Know How

How to set up a tubeless tires on road or gravel bikes

Setting up a tire tubeless allows you to run it without an inner tube. This popular system offers many advantages: lower weight, more puncture-resistance and better grip. We are going to show you how easy this process is and promise you’ll get it done without any of the mess.

There really is no cheaper, easier and more effective upgrade for your bike than setting up your wheels tubeless. However many people still seem to prefer using inner tubes, often because they dread the installation process. We’ll show you how easy it can be and promise you won’t cover your living room in tire sealant. You won’t even have to buy an air compressor!


  • Easy

Required tools

  • Tires
  • Pump
  • Sealant
  • Valve cores
  • Valve core remover
  • Tire levers (if necessary)


Before setting up your tires tubeless you have to make sure both your rims and tires are tubeless-ready. Good news is, most current tire and rim models are. If your rims are older you’ll have to use a special tubeless tape. In this tutorial we didn’t have to.

Crucial. For a successful setup you’ll have to use a rim sealing-tape.
Insert the valve stem into the rim and tighten the valve nut. Depending on the rim model you may have to use a seal ring.
Putting a little pressure on the bottom of valve-stem (the part that sits inside the rim) helps it seal properly.
Attention! Only tighten the valve-nut by hand and NEVER use pliers. If you do, the nut will be too tight and you won’t be able to remove it by hand in the event of a roadside breakdown.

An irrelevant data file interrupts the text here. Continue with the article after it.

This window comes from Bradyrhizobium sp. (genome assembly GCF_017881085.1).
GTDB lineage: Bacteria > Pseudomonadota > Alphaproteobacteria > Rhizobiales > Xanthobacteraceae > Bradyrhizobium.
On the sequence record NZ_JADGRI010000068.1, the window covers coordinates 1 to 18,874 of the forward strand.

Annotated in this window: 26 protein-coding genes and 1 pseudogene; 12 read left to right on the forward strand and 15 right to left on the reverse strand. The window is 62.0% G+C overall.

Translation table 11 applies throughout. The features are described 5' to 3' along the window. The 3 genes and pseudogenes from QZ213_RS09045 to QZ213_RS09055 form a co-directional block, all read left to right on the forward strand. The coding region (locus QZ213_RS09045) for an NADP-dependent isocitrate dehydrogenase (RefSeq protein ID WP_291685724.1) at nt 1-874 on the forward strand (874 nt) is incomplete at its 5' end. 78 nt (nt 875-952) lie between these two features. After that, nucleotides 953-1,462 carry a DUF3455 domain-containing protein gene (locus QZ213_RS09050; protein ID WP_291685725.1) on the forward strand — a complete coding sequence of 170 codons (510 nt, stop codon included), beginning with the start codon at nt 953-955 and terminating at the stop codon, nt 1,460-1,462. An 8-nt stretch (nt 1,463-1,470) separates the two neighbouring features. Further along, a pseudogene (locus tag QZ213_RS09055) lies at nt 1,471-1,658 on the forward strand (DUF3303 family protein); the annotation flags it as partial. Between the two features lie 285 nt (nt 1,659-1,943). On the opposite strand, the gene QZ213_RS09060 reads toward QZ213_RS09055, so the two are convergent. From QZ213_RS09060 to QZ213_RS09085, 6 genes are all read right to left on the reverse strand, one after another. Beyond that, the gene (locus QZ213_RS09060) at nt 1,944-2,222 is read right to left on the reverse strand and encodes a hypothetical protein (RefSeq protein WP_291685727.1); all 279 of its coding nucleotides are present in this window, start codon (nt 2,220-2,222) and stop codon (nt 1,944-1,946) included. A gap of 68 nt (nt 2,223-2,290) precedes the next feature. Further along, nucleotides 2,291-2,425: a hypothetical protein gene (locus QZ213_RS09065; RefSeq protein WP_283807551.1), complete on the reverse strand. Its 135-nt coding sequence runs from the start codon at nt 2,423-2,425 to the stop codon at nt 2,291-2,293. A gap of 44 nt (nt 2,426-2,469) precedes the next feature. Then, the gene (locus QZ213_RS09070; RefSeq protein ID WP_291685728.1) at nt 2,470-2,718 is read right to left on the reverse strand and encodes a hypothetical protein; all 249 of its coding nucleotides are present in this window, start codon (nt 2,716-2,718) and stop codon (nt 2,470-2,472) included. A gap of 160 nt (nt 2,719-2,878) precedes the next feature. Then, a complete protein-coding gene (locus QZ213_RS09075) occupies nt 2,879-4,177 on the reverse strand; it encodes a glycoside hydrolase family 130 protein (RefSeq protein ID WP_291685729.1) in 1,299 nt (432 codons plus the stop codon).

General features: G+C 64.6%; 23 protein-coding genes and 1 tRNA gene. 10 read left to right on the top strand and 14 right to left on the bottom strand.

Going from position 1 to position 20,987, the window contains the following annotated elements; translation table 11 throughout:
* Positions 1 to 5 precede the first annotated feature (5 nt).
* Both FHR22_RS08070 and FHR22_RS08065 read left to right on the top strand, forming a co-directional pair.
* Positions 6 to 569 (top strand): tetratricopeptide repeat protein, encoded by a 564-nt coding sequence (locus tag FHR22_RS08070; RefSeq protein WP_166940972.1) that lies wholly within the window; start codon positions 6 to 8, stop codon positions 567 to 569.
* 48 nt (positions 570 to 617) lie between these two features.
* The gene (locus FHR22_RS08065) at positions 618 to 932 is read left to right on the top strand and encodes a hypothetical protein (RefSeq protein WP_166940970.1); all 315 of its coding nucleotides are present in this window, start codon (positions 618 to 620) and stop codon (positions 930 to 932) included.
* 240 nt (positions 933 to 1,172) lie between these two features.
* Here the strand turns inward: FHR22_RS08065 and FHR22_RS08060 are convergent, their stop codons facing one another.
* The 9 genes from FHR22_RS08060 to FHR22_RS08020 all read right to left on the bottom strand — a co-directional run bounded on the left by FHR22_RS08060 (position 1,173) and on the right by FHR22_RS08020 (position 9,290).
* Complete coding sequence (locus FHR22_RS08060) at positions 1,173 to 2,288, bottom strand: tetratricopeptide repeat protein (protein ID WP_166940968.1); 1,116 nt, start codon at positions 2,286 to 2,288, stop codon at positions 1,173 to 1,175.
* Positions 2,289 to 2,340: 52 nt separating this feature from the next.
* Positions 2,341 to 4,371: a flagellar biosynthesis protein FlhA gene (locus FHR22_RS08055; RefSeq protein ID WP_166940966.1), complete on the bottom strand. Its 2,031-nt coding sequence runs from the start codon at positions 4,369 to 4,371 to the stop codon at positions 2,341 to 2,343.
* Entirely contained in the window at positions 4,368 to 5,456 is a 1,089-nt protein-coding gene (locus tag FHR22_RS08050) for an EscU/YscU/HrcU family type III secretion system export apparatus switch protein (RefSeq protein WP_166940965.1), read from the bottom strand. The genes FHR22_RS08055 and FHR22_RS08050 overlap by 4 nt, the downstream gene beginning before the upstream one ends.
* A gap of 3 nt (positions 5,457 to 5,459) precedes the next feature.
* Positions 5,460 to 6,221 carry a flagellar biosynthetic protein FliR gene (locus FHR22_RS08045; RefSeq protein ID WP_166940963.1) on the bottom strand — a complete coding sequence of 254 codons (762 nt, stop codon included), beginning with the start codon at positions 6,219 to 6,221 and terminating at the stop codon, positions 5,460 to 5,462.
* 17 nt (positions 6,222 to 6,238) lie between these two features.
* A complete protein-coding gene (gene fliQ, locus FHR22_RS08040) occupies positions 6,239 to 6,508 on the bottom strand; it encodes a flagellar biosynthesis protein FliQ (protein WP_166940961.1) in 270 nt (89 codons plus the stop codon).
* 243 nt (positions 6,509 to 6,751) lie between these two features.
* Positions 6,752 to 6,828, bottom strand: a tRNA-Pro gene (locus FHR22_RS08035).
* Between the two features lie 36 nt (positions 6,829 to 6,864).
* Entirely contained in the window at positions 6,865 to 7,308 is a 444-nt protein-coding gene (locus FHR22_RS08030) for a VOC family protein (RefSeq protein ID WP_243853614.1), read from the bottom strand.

Before mounting the tire onto the rim, check the rotation arrow. If you get this wrong you’ll have to start all-over again.
Sit the rim into the tire and place the first side of the tire into the rim.
TIP: real pros match the tire logo with the rim-decals.
Now push the tire bead into the rim using both hands at the same time. Rest the wheel between your thighs or on the floor to push the tire deep into the rim.
IMPORTANT! Push the tire into the rim starting opposite the valve. This trick allows you to push the tire deeper into the rim bed and makes the whole installation process easier.
The closer you get to the valve, the harder it will be to push the tire over the rim. It’s important that on the opposite end the tire always sits in the deepest part of the rim. If you really struggle with the last bit you can use a tire lever. Tubeless especially can be a tight fit. This makes the installation a little bit harder compared to a normal clincher.
Now remove the valve core with a core remover. Give the sealant bottle a good shake and pour the sealant into the tire. Remember, in this case more is more! If you save on sealant, you’re saving in the wrong place… and compromising on puncture protection. We recommend using 30-45 ml of sealant per wheel, depending on the width of the tire. You can also inject the sealant directly through the valve-stem using a thin nozzle. Find all details at the end of this tutorial.